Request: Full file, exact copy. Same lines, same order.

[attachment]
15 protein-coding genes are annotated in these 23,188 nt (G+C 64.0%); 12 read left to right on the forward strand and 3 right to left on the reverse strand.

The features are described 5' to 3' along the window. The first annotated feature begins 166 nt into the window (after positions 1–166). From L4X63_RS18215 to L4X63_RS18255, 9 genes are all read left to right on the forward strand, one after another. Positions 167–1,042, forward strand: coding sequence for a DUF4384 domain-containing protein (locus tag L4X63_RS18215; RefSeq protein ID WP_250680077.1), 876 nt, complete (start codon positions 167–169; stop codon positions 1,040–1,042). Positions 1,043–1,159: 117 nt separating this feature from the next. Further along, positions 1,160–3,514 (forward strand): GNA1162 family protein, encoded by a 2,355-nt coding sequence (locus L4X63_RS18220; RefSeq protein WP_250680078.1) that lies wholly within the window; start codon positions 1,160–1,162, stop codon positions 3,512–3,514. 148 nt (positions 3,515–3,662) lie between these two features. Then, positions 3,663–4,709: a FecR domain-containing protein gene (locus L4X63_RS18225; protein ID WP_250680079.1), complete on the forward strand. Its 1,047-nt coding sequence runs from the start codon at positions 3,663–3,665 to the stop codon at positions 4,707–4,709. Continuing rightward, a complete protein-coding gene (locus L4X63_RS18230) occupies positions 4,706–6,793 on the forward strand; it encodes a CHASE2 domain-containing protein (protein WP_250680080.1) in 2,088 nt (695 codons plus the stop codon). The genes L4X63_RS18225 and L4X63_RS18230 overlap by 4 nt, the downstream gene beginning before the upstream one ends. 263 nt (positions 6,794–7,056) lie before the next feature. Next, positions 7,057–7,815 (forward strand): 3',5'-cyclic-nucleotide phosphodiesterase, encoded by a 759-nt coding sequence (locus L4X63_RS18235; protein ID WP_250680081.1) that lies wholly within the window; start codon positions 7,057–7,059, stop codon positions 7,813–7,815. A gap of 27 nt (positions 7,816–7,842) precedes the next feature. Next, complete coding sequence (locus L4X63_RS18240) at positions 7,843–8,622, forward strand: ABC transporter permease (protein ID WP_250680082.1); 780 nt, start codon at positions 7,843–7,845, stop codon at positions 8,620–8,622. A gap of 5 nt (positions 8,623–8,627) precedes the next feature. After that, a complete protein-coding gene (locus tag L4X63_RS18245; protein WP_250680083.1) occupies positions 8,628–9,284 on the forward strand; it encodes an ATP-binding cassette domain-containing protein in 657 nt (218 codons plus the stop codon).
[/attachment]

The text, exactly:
15 protein-coding genes are annotated in these 23,188 nt (G+C 64.0%); 12 read left to right on the forward strand and 3 right to left on the reverse strand.

The features are described 5' to 3' along the window. The first annotated feature begins 166 nt into the window (after positions 1–166). From L4X63_RS18215 to L4X63_RS18255, 9 genes are all read left to right on the forward strand, one after another. Positions 167–1,042, forward strand: coding sequence for a DUF4384 domain-containing protein (locus tag L4X63_RS18215; RefSeq protein ID WP_250680077.1), 876 nt, complete (start codon positions 167–169; stop codon positions 1,040–1,042). Positions 1,043–1,159: 117 nt separating this feature from the next. Further along, positions 1,160–3,514 (forward strand): GNA1162 family protein, encoded by a 2,355-nt coding sequence (locus L4X63_RS18220; RefSeq protein WP_250680078.1) that lies wholly within the window; start codon positions 1,160–1,162, stop codon positions 3,512–3,514. 148 nt (positions 3,515–3,662) lie between these two features. Then, positions 3,663–4,709: a FecR domain-containing protein gene (locus L4X63_RS18225; protein ID WP_250680079.1), complete on the forward strand. Its 1,047-nt coding sequence runs from the start codon at positions 3,663–3,665 to the stop codon at positions 4,707–4,709. Continuing rightward, a complete protein-coding gene (locus L4X63_RS18230) occupies positions 4,706–6,793 on the forward strand; it encodes a CHASE2 domain-containing protein (protein WP_250680080.1) in 2,088 nt (695 codons plus the stop codon). The genes L4X63_RS18225 and L4X63_RS18230 overlap by 4 nt, the downstream gene beginning before the upstream one ends. 263 nt (positions 6,794–7,056) lie before the next feature. Next, positions 7,057–7,815 (forward strand): 3',5'-cyclic-nucleotide phosphodiesterase, encoded by a 759-nt coding sequence (locus L4X63_RS18235; protein ID WP_250680081.1) that lies wholly within the window; start codon positions 7,057–7,059, stop codon positions 7,813–7,815. A gap of 27 nt (positions 7,816–7,842) precedes the next feature. Next, complete coding sequence (locus L4X63_RS18240) at positions 7,843–8,622, forward strand: ABC transporter permease (protein ID WP_250680082.1); 780 nt, start codon at positions 7,843–7,845, stop codon at positions 8,620–8,622. A gap of 5 nt (positions 8,623–8,627) precedes the next feature. After that, a complete protein-coding gene (locus tag L4X63_RS18245; protein WP_250680083.1) occupies positions 8,628–9,284 on the forward strand; it encodes an ATP-binding cassette domain-containing protein in 657 nt (218 codons plus the stop codon).